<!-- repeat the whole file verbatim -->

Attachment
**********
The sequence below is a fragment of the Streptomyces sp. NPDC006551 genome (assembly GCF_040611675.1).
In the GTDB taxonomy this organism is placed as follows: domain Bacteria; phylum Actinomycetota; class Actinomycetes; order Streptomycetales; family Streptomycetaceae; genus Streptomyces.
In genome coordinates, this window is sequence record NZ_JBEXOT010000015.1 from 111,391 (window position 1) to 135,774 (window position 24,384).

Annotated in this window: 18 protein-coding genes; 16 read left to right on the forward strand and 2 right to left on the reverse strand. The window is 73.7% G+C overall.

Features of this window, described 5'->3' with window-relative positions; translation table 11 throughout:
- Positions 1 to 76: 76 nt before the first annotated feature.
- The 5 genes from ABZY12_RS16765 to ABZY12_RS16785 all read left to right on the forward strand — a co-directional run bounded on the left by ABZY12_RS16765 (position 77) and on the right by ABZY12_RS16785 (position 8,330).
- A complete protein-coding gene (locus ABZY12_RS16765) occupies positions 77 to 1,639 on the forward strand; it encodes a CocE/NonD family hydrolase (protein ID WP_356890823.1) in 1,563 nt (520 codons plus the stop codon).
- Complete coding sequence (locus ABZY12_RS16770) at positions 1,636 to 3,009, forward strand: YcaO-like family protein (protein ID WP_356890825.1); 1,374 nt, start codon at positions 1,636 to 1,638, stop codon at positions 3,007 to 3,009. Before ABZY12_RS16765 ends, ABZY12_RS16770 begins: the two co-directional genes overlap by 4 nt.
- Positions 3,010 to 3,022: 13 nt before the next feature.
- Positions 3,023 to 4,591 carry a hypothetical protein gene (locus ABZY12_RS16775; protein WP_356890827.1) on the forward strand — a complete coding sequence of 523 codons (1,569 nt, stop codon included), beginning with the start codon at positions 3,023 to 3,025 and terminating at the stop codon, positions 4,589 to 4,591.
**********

The sequence below is a fragment of the Streptomyces sp. NPDC006551 genome (assembly GCF_040611675.1).
In the GTDB taxonomy this organism is placed as follows: domain Bacteria; phylum Actinomycetota; class Actinomycetes; order Streptomycetales; family Streptomycetaceae; genus Streptomyces.
In genome coordinates, this window is sequence record NZ_JBEXOT010000015.1 from 111,391 (window position 1) to 135,774 (window position 24,384).

Annotated in this window: 18 protein-coding genes; 16 read left to right on the forward strand and 2 right to left on the reverse strand. The window is 73.7% G+C overall.

Features of this window, described 5'->3' with window-relative positions; translation table 11 throughout:
- Positions 1 to 76: 76 nt before the first annotated feature.
- The 5 genes from ABZY12_RS16765 to ABZY12_RS16785 all read left to right on the forward strand — a co-directional run bounded on the left by ABZY12_RS16765 (position 77) and on the right by ABZY12_RS16785 (position 8,330).
- A complete protein-coding gene (locus ABZY12_RS16765) occupies positions 77 to 1,639 on the forward strand; it encodes a CocE/NonD family hydrolase (protein ID WP_356890823.1) in 1,563 nt (520 codons plus the stop codon).
- Complete coding sequence (locus ABZY12_RS16770) at positions 1,636 to 3,009, forward strand: YcaO-like family protein (protein ID WP_356890825.1); 1,374 nt, start codon at positions 1,636 to 1,638, stop codon at positions 3,007 to 3,009. Before ABZY12_RS16765 ends, ABZY12_RS16770 begins: the two co-directional genes overlap by 4 nt.
- Positions 3,010 to 3,022: 13 nt before the next feature.
- Positions 3,023 to 4,591 carry a hypothetical protein gene (locus ABZY12_RS16775; protein WP_356890827.1) on the forward strand — a complete coding sequence of 523 codons (1,569 nt, stop codon included), beginning with the start codon at positions 3,023 to 3,025 and terminating at the stop codon, positions 4,589 to 4,591.